I note with concern that, as with the creation of OHPA, the legislative move seems to be as much in response to perception as to actual fact. In an answer to a question put by me in the oral evidence session, Lady Justice Smith restated her commitment to the civil standard of proof and its location in the common law of England.
Having set out the political trajectory of the clause, it would be helpful for the Committee if the Minister were to outline the impact of the move to the civil standard, which is a point picked up by my hon. Friend the Member for Tiverton and Honiton. I want briefly to consider the standard of proof itself, in which case we can judge more carefully how long it will take to conduct FTP panels, fairness—both within and between adjudication—changes in the quality of issues referred to FTP panels and the question of defensive medicine.
On the standard of proof, it is right to draw the Committee’s attention to the written submission by the Medical Defence Union, which argues that
“the criminal standard of proof of ‘beyond reasonable doubt’ or of ‘being sure’ does not create an artificially high standard of proof as it does not equate with certainty. A reasonable doubt is the sort of doubt that might affect the mind of the person dealing with matters of importance in his own affairs”.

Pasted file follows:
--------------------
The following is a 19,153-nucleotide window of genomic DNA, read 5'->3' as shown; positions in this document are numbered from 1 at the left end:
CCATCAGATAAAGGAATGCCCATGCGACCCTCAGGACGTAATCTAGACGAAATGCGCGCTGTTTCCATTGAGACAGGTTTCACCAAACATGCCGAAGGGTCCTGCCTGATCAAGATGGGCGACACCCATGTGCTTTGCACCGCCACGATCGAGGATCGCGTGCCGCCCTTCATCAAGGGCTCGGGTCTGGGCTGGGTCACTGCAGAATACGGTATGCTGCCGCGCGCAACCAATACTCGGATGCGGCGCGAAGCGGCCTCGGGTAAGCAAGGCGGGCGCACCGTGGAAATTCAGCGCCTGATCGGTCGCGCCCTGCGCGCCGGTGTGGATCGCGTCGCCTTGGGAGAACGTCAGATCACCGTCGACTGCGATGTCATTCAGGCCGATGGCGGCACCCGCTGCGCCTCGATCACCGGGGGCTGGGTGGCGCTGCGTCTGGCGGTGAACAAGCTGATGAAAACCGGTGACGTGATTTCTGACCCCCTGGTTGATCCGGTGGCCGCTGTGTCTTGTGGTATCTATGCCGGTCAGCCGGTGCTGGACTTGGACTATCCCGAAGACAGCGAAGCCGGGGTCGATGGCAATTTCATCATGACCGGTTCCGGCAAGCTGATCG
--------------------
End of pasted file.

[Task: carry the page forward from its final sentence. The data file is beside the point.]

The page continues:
I believe that the relevant ruling is Walters v . the Crown 1969. There is also an interesting legal argument, which may be better pursued in another place, that the civil standard does not offer a balance of probabilities as precise as 49 to 51 per cent., as Lady Justice Smith contends. I think that that arises from rulings such as Lord Bingham in B v . Chief Constable of Avon and Somerset Constabulary 2001 and Lord Phillips in Gough v . Chief Constable of the Derbyshire Constabulary 2002.
It would be helpful if the Minister were to outline both the evidence for the move to the civil standard beyond Lady Justice Smith’s recommendation and examples where the criminal standard has led to dangerous or incompetent doctors being allowed to continue to practise. Linked to that is the question of the fair application of a sliding scale, rather than a more definite measure. Lady Justice Smith, while making it clear that she supported the move to the civil standard whether or not fitness to practise panels have legally qualified chairmen, asserted that